Tips on how to live longer and better

A number of recent studies related to longevity suggest that living healthier for longer has a lot to do with fate: in other words, you’re stuck with the genes you’re born with, and they largely determine how long you’ll live and whether you’ll contract certain diseases.

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A number of recent studies related to longevity suggest that living healthier for longer has a lot to do with fate: in other words, you’re stuck with the genes you’re born with, and they largely determine how long you’ll live and whether you’ll contract certain diseases. But there’s also considerable evidence that lifestyle choices are also important. And a story by Alina Tugend over at The Atlantic“The Old-Age Survival Guide: How to Live a Longer, Happier Life” — offers from advice on how to maximize your life, both in terms of quality and quantity.

When scientists talk about extending quality of life, they’re often talking about those 25 years after the age of 60. Depending on your habits and your genes, you can either start a steady, crippling decline into the grave or make those years truly golden. One of the biggest factors is exercise, which reduces the risk of cardiovascular disease and even cognitive decline. You don’t have to hit the dreaded Stairmaster, either; just do something, anything — walking, gardening, riding your bike, taking a dance class — instead of nothing. Smoking is obviously a big no-no, as are fatty and sugary foods. And while there is wide debate about just what weight is optimum — and it’s highly possible that there’s no one prescription for all people — researchers place an emphasis on eating right and letting the scale settle wherever it wishes.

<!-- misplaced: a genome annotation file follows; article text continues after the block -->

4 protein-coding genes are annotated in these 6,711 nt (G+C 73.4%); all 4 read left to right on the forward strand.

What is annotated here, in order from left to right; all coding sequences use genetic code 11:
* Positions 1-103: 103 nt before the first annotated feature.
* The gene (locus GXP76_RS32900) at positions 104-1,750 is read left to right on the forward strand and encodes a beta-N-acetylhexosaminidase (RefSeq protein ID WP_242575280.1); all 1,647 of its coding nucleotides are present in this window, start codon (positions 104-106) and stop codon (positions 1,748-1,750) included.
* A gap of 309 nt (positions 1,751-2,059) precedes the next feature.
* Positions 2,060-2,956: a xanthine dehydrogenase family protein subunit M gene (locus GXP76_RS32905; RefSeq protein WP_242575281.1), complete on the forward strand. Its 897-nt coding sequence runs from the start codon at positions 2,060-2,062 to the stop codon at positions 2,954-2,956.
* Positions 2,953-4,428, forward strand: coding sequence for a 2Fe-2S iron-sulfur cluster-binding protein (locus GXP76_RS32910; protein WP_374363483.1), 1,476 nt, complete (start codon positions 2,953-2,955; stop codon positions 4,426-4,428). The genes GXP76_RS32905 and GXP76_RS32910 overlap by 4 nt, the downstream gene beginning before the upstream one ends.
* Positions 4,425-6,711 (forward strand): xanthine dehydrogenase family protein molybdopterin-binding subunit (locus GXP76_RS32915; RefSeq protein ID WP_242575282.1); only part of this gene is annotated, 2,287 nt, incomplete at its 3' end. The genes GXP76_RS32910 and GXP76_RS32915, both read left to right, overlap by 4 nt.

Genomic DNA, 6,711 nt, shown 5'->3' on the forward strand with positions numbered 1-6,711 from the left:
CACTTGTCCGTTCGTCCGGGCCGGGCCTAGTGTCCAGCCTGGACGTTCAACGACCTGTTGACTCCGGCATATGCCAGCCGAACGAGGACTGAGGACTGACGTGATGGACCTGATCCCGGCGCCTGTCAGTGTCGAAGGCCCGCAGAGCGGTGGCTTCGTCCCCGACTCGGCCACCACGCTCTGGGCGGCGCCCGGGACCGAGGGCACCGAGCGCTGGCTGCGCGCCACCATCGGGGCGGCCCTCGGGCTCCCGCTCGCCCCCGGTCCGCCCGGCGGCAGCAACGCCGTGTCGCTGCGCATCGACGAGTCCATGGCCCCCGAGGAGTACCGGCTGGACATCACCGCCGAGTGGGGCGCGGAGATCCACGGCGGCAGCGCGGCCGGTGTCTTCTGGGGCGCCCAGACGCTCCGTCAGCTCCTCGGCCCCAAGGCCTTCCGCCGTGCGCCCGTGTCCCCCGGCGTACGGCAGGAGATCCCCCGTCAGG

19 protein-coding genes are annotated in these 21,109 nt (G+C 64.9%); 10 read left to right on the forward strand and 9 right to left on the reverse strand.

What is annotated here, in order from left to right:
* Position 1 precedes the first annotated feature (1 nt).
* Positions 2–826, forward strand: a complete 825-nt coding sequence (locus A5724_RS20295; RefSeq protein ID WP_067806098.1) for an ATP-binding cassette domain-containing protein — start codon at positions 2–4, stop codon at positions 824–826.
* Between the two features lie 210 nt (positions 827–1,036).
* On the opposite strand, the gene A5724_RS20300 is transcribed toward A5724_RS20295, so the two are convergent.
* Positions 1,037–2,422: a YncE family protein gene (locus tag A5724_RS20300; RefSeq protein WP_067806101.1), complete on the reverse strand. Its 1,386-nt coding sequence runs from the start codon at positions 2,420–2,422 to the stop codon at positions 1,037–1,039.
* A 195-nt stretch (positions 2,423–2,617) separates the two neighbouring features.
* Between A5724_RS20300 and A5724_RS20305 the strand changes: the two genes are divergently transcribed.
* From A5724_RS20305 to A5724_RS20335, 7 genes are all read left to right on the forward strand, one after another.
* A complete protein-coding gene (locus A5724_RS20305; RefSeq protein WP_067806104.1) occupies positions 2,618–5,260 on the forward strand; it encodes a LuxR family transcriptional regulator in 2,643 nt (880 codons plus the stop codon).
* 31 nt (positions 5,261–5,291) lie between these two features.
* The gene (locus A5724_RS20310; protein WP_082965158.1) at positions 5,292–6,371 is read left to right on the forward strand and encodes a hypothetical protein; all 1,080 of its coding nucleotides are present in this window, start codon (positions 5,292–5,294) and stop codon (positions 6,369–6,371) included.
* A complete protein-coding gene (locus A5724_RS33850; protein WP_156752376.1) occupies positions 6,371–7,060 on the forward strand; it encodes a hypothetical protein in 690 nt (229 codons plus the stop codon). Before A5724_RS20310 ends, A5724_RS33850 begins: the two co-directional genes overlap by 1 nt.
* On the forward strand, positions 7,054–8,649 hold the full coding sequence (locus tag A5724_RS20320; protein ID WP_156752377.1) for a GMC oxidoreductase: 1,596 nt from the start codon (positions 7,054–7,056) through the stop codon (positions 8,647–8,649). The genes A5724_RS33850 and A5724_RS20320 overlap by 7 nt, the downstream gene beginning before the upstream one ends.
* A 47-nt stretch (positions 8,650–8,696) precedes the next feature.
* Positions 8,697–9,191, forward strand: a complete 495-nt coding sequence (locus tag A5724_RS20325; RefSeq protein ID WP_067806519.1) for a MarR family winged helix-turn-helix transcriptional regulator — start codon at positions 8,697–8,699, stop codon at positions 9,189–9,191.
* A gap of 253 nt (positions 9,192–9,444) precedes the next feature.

It’s not just your physical health you should attend to, either. Maintaining connections with friends, family and coworkers — especially people who give you a sense of purpose — can make a big difference. So while Sudoku is a good call, it’s no substitute for getting out of the house and engaging with others. A happy marriage can also help you live longer, especially if you’re a man. And if you’re a worrier, it’s okay; recent research indicates that excessive worriers might outlive their freewheeling peers — possibly because worrying makes people more conscientious.

Of course, it’s tough to universalize the rules. We’re all familiar with the idea of the chain-smoking, heavy-drinking octogenarian, or the marathon-running vegan who drops dead at 50. But the idea is to increase your odds of living a long, healthy life while still being able to enjoy your life. So don’t focus on doing everything; just try to do a little more.